As the saying goes, the stock market likes to climb a wall of worry. And what a wall we've got these days, right? There is Russia, the mo-mo meltdown, China's sagging growth rate, the potential for inflation, the aging bull market, the technical divergences, the economic soft patch, the Presidential cycle, the "Sell in May" rule, and the Fed's plans to eventually pull the punch bowl from the economic and stock market party.
So, how have stocks reacted to this litany of worries, concerns and fears? The Dow Jones Industrial Average (NYSE: DIA), the Dow Jones Transportation Average (NYSE: IYT) and the S&P 500 (NYSE: SPY) all finished Monday at fresh all-time highs, of course.
S&P 500 Weekly
Frustrating the Masses
Not only does the market like to climb a wall of worry, it also has an annoying tendency to frustrate the masses at every opportunity. And according to the plethora of experts gracing the airways and stock market blogs everywhere, the stock market is "supposed" to be going to heck in a hand basket right about now. As such, there are probably an awful lot of frustrated bears.
Perhaps even more frustrating to those seeing the stock market's glass as at least half-empty is the fact that some of the bear arguments actually have some merit. This bull market IS getting old. There ARE a number of technical divergences and warning signs right now. China IS slowing down. And the economic outlook isn't exactly rosy.
But many investors fail to understand the fact that worries alone don't cause bull markets to die. No, it usually takes some sort of catalyst or trigger to get a feeding frenzy to the downside started. And try as they might, the bears simply haven't been able to find that raison d'être for their cause.
It Just Keeps Going and Going and...
It is also important to note that bull markets tend to go farther and last longer than logic would seem to dictate. Remember, money makes the world go 'round. And when times are good in the market, the public tends to jump onboard and continue to allocate more and more of their 401K plan contributions to stocks each month. So as long as there is money pouring into equity funds, then those fund managers will continue to spend it on stocks.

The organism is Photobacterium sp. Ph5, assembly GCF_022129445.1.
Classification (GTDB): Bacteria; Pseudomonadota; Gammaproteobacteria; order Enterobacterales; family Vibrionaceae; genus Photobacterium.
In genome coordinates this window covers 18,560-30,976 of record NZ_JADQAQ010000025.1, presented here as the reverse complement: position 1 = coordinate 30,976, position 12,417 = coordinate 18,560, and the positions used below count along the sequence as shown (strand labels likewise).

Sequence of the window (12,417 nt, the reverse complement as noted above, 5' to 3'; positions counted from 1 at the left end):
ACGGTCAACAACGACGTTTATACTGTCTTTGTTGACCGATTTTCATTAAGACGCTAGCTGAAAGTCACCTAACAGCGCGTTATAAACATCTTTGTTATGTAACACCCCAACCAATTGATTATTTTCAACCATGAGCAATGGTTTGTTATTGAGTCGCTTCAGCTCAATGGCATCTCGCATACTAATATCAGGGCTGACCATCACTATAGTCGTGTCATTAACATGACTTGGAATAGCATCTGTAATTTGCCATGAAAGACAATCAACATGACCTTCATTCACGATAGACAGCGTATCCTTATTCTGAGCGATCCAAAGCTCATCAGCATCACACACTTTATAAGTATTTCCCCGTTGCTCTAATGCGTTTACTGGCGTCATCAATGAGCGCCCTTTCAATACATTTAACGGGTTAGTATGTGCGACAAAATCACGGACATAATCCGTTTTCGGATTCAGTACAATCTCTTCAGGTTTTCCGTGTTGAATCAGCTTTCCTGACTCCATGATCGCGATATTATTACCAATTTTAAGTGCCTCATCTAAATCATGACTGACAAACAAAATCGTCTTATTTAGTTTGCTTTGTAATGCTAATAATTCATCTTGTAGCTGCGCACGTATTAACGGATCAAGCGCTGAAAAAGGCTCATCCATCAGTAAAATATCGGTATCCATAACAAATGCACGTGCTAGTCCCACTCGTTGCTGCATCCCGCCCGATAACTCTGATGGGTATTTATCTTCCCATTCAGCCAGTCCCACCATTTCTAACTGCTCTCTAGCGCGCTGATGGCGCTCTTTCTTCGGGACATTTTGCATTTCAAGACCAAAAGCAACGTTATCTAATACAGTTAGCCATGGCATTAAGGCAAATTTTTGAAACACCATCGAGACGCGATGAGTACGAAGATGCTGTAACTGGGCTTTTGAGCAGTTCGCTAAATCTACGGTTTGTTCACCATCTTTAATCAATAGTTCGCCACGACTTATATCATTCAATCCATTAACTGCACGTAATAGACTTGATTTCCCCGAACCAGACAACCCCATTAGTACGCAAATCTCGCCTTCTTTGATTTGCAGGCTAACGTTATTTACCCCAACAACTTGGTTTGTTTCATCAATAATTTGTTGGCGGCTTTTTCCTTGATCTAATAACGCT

And then there is the fact that investors are very good at "fighting the last war." It is safe to say that just about everybody in the game is now ready for the next brutal bear market. "We won't get fooled again!" is the battle cry. And this is why there are so many so-called experts out their looking for the next bubble and the next crisis that will undoubtedly shake the market to its core.
Everybody's Looking For the Same Thing
The problem is that over the last 35 years, there have been exactly two devastating bear markets. First there was the Tech Bubble Bear of 2000. And then there was the Credit Crisis of 2008. That's it.
The point is that really big, really bad bear markets just don't happen very often. Yet, everybody under the sun is busy waiting for the next bear to commence. But the bottom line is that those big, bad bears just don't show up when everyone is looking for them.
Where We Are Now?
So, where does this leave us? For starters, there is a very good chance that a secular bull market began on March 9, 2009. And given that secular bulls tend to last 10 or 15 years (the last one began in 1982 and ended in 2000), all those bears looking to capitalize on the next big market calamity may be disappointed for some time yet.
This is not to say however, that the market won't experience a cyclical or "mini" bear at some point. Such declines tend to occur with some regularity and generally produce declines in the -10 to -15 percent range. And based on some of the action taking place in the market, we could very easily see one of these "mini" bears begin in the not too distant future.
So, tomorrow, we will look at the evidence that would support a "baby bear" sometime this year.
Positions in stocks mentioned: SPY
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